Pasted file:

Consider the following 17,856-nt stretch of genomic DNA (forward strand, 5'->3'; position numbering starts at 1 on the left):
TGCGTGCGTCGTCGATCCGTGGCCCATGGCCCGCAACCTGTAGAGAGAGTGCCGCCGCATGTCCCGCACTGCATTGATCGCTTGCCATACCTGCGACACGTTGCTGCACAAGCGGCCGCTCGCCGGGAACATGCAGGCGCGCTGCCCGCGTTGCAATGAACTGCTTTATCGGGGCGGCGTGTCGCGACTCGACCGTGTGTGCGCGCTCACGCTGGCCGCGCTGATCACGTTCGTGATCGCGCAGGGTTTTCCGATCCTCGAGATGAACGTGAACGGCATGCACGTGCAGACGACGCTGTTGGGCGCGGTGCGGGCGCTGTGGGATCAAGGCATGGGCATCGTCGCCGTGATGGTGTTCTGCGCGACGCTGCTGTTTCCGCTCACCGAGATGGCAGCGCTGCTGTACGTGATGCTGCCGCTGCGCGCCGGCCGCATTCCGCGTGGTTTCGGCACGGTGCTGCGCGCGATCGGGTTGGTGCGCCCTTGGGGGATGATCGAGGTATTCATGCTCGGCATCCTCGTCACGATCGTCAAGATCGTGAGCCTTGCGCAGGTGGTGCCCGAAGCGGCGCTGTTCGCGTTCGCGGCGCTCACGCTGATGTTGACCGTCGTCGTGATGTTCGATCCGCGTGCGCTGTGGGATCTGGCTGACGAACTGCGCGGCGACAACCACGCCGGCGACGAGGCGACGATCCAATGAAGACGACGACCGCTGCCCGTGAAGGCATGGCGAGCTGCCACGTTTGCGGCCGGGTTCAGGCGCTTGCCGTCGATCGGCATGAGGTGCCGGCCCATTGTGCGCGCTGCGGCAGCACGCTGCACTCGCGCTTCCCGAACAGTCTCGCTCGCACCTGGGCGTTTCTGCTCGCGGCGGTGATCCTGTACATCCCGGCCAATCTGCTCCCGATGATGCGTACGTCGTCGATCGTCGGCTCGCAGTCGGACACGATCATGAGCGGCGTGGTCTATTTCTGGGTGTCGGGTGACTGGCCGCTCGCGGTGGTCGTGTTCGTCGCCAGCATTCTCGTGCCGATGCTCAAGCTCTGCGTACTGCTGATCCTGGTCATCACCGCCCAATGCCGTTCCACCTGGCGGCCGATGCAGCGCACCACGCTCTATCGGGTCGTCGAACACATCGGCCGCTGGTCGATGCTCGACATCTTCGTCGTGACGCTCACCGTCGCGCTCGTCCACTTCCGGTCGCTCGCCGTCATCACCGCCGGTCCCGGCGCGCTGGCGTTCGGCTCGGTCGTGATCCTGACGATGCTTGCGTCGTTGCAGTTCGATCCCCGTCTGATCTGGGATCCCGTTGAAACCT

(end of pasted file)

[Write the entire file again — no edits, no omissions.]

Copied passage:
Consider the following 17,856-nt stretch of genomic DNA (forward strand, 5'->3'; position numbering starts at 1 on the left):
TGCGTGCGTCGTCGATCCGTGGCCCATGGCCCGCAACCTGTAGAGAGAGTGCCGCCGCATGTCCCGCACTGCATTGATCGCTTGCCATACCTGCGACACGTTGCTGCACAAGCGGCCGCTCGCCGGGAACATGCAGGCGCGCTGCCCGCGTTGCAATGAACTGCTTTATCGGGGCGGCGTGTCGCGACTCGACCGTGTGTGCGCGCTCACGCTGGCCGCGCTGATCACGTTCGTGATCGCGCAGGGTTTTCCGATCCTCGAGATGAACGTGAACGGCATGCACGTGCAGACGACGCTGTTGGGCGCGGTGCGGGCGCTGTGGGATCAAGGCATGGGCATCGTCGCCGTGATGGTGTTCTGCGCGACGCTGCTGTTTCCGCTCACCGAGATGGCAGCGCTGCTGTACGTGATGCTGCCGCTGCGCGCCGGCCGCATTCCGCGTGGTTTCGGCACGGTGCTGCGCGCGATCGGGTTGGTGCGCCCTTGGGGGATGATCGAGGTATTCATGCTCGGCATCCTCGTCACGATCGTCAAGATCGTGAGCCTTGCGCAGGTGGTGCCCGAAGCGGCGCTGTTCGCGTTCGCGGCGCTCACGCTGATGTTGACCGTCGTCGTGATGTTCGATCCGCGTGCGCTGTGGGATCTGGCTGACGAACTGCGCGGCGACAACCACGCCGGCGACGAGGCGACGATCCAATGAAGACGACGACCGCTGCCCGTGAAGGCATGGCGAGCTGCCACGTTTGCGGCCGGGTTCAGGCGCTTGCCGTCGATCGGCATGAGGTGCCGGCCCATTGTGCGCGCTGCGGCAGCACGCTGCACTCGCGCTTCCCGAACAGTCTCGCTCGCACCTGGGCGTTTCTGCTCGCGGCGGTGATCCTGTACATCCCGGCCAATCTGCTCCCGATGATGCGTACGTCGTCGATCGTCGGCTCGCAGTCGGACACGATCATGAGCGGCGTGGTCTATTTCTGGGTGTCGGGTGACTGGCCGCTCGCGGTGGTCGTGTTCGTCGCCAGCATTCTCGTGCCGATGCTCAAGCTCTGCGTACTGCTGATCCTGGTCATCACCGCCCAATGCCGTTCCACCTGGCGGCCGATGCAGCGCACCACGCTCTATCGGGTCGTCGAACACATCGGCCGCTGGTCGATGCTCGACATCTTCGTCGTGACGCTCACCGTCGCGCTCGTCCACTTCCGGTCGCTCGCCGTCATCACCGCCGGTCCCGGCGCGCTGGCGTTCGGCTCGGTCGTGATCCTGACGATGCTTGCGTCGTTGCAGTTCGATCCCCGTCTGATCTGGGATCCCGTTGAAACCT